Is travel in my blood? In my genes? My 23andme results are in, and we now have conclusive data as to where in the world I am from. You might remember a few weeks ago, I posted about my 23andme DNA test.
In that post, I chronicled my journey about the DNA test and how easy it was to take it. Today, I’m going to share what I learned (as much as I feel pertinent, anyway).
23andme is a very easy DNA testing program. You can purchase the kit at Target, or online, and then register the kit and send in your DNA sample. There are two options: ancestry only, or ancestry and health. I opted for the big package, but was hesitant about what I might find. Not for any particular purpose, mind you, but mainly because I just didn’t know. And I do not like the unknown…
what i learned from my 23andme results
After about five weeks, I learned that my 23andme results were in, and I immediately logged into 23andme to read them.
The most surprising thing about my 23andme results is that I’m ONLY 27% British/Irish. I thought that I was mostly Irish but after talking with my mom (post-DNA test, not results) I’m actually more German/French. The results do show that, by the way: I’m 16.3% French/German.
Anyone that is a history buff will know that for a majority of history, the French-German border has… fluctuated. So too with the British-Irish borders. Someone who was English at one time may have ancestors who were Scots or Irish. This is one huge reason why 23andme is so vague – a point that bothers many.
But does it bother me?
No, not really. I think this is because my knowledge of my history is fairly detailed. As I think I mentioned in the last post, my mom has done a lot of research. I know where – and when – various relatives were from. And therefore, I can gauge my French heritage against my German heritage, and I know it’s German because of the time period (or vice versa).
what about surprises
A lot of people report that they are surprised by their 23andme results (or other DNA test results). They learn they have slight bits of X ancestry that they never knew, or their tests reveal that they aren’t related to a particular person (i.e. parent or grandparent).
Shock and awe is well and truly apparent in DNA tests.
For me, not so much. I was a bit surprised – like I noted above – that my British/Irish ancestry was only 27%, but when you add the 16.3% French and German, you get 43.3% AND then they have the “broad” category.
For me, that’s “Broadly Northwestern European” and I’m 22.9% that. Thus, I’m 66.2% northwestern European. I’m 9.2% Scandinavian/Finnish (they are listed separately on 23andme – why, I do not know). And then – quite possibly the more shocking of the results, I am 13.5% Eastern European. Because my parents have done it, I do know that my dad has some Eastern European in his genes… I just didn’t realise that my genes would reflect that much. Surprise, surprise, I got 13% of EE from him, and only .5% from my mom. Of Southern European, I am only 4.3% which may explain my inability to grasp the Italian language.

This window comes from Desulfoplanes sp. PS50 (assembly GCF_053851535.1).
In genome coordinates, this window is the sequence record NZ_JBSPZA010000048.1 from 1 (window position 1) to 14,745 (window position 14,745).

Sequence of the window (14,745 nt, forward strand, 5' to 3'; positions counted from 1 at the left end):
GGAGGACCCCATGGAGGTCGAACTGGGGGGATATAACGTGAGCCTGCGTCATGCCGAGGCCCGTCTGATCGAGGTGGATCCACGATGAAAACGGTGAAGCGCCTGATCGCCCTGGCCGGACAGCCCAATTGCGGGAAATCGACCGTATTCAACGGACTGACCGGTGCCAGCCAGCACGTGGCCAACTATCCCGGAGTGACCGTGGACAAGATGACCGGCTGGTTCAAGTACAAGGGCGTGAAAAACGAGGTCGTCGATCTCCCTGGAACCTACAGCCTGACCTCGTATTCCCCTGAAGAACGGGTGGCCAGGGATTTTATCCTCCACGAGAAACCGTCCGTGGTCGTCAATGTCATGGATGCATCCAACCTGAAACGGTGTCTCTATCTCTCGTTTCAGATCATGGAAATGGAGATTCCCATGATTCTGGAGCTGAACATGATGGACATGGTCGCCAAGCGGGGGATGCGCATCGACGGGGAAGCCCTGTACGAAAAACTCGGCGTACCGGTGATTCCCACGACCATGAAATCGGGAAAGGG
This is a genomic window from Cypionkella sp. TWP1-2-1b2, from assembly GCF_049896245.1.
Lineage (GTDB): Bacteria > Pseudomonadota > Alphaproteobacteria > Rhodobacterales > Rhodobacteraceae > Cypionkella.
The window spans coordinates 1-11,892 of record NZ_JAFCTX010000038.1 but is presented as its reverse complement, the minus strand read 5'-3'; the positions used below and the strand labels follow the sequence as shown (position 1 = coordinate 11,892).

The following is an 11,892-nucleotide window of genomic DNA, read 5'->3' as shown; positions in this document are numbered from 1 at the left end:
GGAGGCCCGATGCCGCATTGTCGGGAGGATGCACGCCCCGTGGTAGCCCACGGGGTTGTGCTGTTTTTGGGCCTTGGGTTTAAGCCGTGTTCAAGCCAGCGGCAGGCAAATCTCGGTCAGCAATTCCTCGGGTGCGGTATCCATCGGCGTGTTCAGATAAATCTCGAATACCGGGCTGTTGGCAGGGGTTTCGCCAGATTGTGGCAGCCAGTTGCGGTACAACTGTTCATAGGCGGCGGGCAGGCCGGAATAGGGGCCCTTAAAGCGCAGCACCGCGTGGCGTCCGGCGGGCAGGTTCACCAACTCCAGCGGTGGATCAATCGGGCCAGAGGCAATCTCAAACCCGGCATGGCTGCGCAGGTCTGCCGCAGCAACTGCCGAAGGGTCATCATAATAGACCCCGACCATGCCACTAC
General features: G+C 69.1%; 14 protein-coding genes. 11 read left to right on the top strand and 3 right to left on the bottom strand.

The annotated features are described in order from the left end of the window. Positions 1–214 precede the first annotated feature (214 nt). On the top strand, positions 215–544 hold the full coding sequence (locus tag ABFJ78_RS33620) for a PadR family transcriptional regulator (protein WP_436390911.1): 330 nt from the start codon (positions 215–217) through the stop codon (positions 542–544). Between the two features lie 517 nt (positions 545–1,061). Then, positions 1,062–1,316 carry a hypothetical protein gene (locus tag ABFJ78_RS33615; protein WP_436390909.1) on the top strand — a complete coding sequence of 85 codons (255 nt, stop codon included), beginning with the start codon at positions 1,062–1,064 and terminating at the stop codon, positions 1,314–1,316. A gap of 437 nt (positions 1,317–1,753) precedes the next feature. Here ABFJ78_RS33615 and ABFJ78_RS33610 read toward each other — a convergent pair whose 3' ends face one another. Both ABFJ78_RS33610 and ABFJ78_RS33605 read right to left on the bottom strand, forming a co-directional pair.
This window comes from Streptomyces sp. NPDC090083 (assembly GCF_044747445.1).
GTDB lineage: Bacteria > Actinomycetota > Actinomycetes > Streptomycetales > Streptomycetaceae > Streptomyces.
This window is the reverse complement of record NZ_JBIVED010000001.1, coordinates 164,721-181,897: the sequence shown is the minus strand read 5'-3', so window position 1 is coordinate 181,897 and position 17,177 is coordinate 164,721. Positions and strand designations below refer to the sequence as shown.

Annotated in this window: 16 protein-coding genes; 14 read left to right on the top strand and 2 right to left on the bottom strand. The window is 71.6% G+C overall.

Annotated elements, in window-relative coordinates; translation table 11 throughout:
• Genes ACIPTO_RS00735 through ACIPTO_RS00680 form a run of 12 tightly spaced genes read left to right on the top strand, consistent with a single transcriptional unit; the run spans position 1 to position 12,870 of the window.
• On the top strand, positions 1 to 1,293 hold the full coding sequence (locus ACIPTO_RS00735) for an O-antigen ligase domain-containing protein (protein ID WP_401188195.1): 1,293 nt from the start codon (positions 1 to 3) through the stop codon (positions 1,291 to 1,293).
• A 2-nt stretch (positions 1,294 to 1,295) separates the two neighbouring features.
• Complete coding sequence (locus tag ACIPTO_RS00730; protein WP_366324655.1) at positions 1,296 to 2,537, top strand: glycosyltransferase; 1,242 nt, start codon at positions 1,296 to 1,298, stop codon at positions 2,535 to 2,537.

So, surprises. No.
Wait. One surprise. East Asian and Native American. From my mom. Not a clue where that comes from. It is, however, less than .1% of my DNA. So – irrelevant? I don’t know.
what about the travel
Right – what about the travel? Is travelling in my blood? Ok… so that is something they don’t test for.
I can tell you based on my own observations that it’s very likely a genetic thing. We already know that birth order affects the way that a person grows, from their personality traits to their taste and preference for certain studies.
What 23andme DOES do is conduct researches, like ones that ask about habits. Through this research, they can aggregate the results into traits and patterns. And through these traits and patterns, we can paint a broad picture of how your genes – or more accurately, your upbringing – affects travel.
First borns, according to 23andme research, are more likely to read at a much earlier age. We are also more likely to take advanced math classes. And we are often more outspoken.
Personally (and I am 100% theorising), those traits add up to a person who is more likely to seek out the unknown. That unknown may be in a science classroom, that unknown may be in an archaeological site. And that unknown might also be halfway around the world in a Vietnamese hostel. It’s interesting to me that its the second born who is more likely to own a dog. I would absolutely have one if it didn’t hinder my travels, so…………. point proven?
(Side note: I
like love dogs too!)
You could certainly argue that the youngest has these same traits. I do know youngest children who are by far the most adventurous of their siblings. But in my family, it’s me.
And for that, yes, travel is in my blood.
Have you ever done a DNA test? What did it reveal? Were there any surprises? While I am already aware of the downsides to doing something like this, mine luckily revealed nothing negative. (Please don’t share anything revealing!)